Type a search term into Google’s ubiquitous blue box, and there’s a good chance you’ll reflexively scroll down to the autocomplete suggestions. While you may not think much about those suggestions, you probably think even less about the ones you never see.
Here’s why you should start: For about half a decade, bisexual advocates have been fighting to get Google Inc. (NASDAQ:GOOG) to untangle the word “bisexual” from its complex predictive algorithm. Currently, if you begin typing that word into a search box, the autocomplete suggestions disappear, just as they would for any number of offensive slurs or four-letter expletives. This is not the case for other LGBT terms -- “transgender,” for instance, or “lesbian” -- which produce an array of relevant recommendations with no apparent restrictions. BiNet USA, the country’s oldest bisexual rights organization, says that longstanding disparity is indicative of mainstream attitudes toward the bisexual community, which often struggles for recognition and acceptance even among its LGBT peers. “What it does is invisibilize our community,” Faith Cheltenham, the group’s president, told International Business Times.
This may seem, at first glance, like a trivial complaint. Autocomplete is not a necessity, after all, and no one is prohibited from searching for -- and finding -- bisexual-related content via Google. But Cheltenham said filtering the word on autocomplete has diminished users’ ability to find accurate information about bisexuality and bisexual advocacy groups. Consider that autocomplete reflex, and it’s easy to imagine what you miss when some suggestions are never presented. And that’s a serious problem, Cheltenham said, for an already-marginalized community dogged by misconceptions and misinformation.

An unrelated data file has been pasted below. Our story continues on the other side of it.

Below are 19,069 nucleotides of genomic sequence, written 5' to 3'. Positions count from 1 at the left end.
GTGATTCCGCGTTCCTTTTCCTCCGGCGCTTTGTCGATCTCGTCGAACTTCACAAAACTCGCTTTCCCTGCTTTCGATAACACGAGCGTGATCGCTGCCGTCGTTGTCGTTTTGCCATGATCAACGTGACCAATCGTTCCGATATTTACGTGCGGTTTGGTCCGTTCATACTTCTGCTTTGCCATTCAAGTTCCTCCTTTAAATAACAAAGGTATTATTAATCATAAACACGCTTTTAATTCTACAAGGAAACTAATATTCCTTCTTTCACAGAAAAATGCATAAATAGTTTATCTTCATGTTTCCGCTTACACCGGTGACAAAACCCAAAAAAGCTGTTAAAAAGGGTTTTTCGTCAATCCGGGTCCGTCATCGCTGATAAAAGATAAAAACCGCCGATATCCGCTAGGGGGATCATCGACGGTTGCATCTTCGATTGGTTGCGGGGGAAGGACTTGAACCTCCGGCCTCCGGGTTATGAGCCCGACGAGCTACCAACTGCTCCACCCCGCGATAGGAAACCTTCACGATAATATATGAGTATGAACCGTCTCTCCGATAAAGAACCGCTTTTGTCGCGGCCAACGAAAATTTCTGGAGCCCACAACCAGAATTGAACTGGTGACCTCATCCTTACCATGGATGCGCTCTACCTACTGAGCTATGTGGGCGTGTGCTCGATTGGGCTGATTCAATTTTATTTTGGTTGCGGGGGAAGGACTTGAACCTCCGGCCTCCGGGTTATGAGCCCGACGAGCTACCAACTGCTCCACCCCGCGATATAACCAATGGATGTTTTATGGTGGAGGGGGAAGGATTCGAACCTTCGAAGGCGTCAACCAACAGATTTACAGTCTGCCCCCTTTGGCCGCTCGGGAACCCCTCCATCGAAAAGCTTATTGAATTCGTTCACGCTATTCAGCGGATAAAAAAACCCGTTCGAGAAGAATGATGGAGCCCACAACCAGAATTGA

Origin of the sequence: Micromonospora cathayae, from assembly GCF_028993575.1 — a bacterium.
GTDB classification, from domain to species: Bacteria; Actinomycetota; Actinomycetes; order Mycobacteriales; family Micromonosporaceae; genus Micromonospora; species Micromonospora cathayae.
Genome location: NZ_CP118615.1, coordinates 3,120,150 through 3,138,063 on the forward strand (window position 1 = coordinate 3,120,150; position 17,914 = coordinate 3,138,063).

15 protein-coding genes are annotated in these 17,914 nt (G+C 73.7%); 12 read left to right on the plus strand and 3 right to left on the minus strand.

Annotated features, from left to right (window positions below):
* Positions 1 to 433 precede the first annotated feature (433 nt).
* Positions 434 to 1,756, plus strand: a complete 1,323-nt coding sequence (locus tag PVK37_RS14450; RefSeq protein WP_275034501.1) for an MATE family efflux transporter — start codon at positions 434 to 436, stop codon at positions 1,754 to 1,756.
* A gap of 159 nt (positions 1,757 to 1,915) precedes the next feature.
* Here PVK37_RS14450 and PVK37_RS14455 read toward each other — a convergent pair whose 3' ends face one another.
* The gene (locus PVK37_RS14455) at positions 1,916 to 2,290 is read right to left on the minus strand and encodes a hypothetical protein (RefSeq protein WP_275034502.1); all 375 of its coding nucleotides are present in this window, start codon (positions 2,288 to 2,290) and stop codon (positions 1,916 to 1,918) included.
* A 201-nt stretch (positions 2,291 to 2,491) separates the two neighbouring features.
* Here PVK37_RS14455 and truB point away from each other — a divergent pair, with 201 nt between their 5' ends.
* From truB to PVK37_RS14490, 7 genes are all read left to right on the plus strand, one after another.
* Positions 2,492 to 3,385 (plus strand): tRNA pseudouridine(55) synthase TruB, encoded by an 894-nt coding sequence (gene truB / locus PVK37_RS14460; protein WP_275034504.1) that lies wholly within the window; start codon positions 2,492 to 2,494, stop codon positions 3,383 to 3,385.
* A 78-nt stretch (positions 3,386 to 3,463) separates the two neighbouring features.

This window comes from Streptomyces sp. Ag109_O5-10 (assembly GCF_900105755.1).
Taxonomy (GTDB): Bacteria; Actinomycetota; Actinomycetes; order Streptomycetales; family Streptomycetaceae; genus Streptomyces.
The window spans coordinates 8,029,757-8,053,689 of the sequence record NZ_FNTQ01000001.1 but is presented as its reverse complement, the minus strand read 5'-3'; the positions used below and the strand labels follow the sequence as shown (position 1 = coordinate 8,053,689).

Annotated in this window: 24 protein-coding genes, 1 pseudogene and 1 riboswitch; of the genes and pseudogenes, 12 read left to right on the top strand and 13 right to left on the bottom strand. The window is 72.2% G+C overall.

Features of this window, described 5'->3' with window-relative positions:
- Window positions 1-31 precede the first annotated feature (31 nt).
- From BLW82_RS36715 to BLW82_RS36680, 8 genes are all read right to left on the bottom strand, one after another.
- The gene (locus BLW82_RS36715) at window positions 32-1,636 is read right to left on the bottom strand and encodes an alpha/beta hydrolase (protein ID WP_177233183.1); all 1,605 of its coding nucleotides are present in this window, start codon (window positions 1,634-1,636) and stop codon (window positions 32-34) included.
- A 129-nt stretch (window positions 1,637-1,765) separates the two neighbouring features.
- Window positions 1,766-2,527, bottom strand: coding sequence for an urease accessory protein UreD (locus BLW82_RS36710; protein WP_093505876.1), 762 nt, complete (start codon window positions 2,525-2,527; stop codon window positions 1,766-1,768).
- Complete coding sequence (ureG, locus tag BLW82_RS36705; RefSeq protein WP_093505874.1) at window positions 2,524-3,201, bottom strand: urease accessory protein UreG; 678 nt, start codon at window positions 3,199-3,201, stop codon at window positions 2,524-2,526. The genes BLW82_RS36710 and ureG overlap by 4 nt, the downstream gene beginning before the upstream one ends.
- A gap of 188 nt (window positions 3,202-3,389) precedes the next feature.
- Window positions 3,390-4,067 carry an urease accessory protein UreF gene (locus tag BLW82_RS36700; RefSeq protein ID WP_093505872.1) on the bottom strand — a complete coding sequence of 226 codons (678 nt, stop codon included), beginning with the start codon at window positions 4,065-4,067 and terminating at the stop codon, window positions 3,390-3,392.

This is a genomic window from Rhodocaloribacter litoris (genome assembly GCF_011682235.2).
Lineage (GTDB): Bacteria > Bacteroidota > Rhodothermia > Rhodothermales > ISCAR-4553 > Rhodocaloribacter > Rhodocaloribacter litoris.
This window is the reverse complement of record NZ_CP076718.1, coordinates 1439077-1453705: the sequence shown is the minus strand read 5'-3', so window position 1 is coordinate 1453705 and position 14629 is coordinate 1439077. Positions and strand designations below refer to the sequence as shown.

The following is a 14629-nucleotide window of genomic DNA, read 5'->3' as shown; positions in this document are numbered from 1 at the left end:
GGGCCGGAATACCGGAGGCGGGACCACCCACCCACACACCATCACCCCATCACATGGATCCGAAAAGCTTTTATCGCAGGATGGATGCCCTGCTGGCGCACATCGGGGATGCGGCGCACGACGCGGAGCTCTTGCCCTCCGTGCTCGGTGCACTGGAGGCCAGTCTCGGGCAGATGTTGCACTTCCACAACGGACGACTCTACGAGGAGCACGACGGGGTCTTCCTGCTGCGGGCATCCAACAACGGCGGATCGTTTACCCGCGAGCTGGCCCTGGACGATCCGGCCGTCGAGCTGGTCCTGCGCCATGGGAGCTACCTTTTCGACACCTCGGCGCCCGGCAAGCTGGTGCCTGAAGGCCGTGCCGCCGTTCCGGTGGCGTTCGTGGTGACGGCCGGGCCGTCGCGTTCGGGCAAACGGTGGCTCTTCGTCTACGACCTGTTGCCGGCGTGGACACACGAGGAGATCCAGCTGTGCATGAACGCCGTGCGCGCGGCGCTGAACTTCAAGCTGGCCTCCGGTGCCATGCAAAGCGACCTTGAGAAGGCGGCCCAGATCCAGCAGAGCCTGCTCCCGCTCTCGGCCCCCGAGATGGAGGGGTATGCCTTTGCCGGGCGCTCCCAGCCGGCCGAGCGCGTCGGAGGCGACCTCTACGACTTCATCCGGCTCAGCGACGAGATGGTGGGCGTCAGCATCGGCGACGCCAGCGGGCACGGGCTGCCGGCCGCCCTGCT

“It’s a great loss of page rank for all of our organizations,” Cheltenham said. “It just makes it really hard for bisexual people to find relevant resources, and they need relevant resources. I have links to people who have said, ‘I was thinking about killing myself today, and I went on Google and couldn’t find anything. And so I’m going to die.’”
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It was in 2009 that Cheltenham said she first contacted the Google Helpdesk to make the company aware of the issue. Google responded to explain that it was a bug and promised to fix it. “Sometimes perfectly good search terms can trip up our algorithms that decide whether to show instant results,” a Google spokesperson said at the time. “This can happen when our automatic filters detect a strong correlation on the (unfiltered) Internet between those terms and pornography.”
Months went by with no change, until finally, in September 2012, Cheltenham announced that Google had lifted the ban. But the problem still wasn’t solved, at least not entirely. Today certain suggestions now show up if you type in the word “bisexual,” but only after you fully type the word and begin a second term to follow it (“bisexual organizations,” for instance). For the most part, an attempt to type in the term will still result in zero suggestions -- almost two years after Google supposedly lifted the ban.
Sometime last summer, Cheltenham got tired of waiting. She teamed up with Sarah Prager, an activist and entrepreneur who developed a mobile app called Quist, which shares information about LGBT history. Prager is no stranger to bisexual censorship. When she first launched her app on the Apple Store, she received a message stating that one word in her product description was flagged as inappropriate -- which could result in the app’s removal. That word was “bisexual.” In short, Prager was told she couldn’t use the “B” to describe an LGBT app. Confounded and angry, Prager launched a petition on the website Change.org, urging Apple Inc. (NASDAQ:AAPL) to lift the ban. The company acted swiftly. “Within 24 hours we had over 1,000 signatures, and Apple called me and said the issue had been corrected,” Prager said in a phone interview.